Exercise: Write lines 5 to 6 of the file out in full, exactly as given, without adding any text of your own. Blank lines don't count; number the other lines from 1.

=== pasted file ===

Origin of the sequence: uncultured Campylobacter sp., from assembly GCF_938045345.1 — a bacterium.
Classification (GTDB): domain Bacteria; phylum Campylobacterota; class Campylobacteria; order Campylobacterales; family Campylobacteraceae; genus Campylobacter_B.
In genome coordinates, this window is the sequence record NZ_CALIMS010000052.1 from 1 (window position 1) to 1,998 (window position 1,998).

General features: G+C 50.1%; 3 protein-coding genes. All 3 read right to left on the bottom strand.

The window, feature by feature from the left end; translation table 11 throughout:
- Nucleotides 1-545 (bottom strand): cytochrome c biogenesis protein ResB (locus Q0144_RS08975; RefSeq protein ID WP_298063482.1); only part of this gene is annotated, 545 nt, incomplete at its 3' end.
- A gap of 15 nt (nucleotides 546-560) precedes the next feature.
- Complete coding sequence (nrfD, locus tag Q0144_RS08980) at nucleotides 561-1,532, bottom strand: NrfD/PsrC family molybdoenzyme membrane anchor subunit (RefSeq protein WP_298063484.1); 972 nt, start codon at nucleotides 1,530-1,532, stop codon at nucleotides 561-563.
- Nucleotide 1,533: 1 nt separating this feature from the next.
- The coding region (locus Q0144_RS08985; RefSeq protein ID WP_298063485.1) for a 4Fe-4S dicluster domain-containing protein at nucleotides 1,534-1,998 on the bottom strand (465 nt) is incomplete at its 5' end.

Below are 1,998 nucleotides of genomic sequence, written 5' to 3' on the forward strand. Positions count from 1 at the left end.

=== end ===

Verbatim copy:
The window, feature by feature from the left end; translation table 11 throughout:
- Nucleotides 1-545 (bottom strand): cytochrome c biogenesis protein ResB (locus Q0144_RS08975; RefSeq protein ID WP_298063482.1); only part of this gene is annotated, 545 nt, incomplete at its 3' end.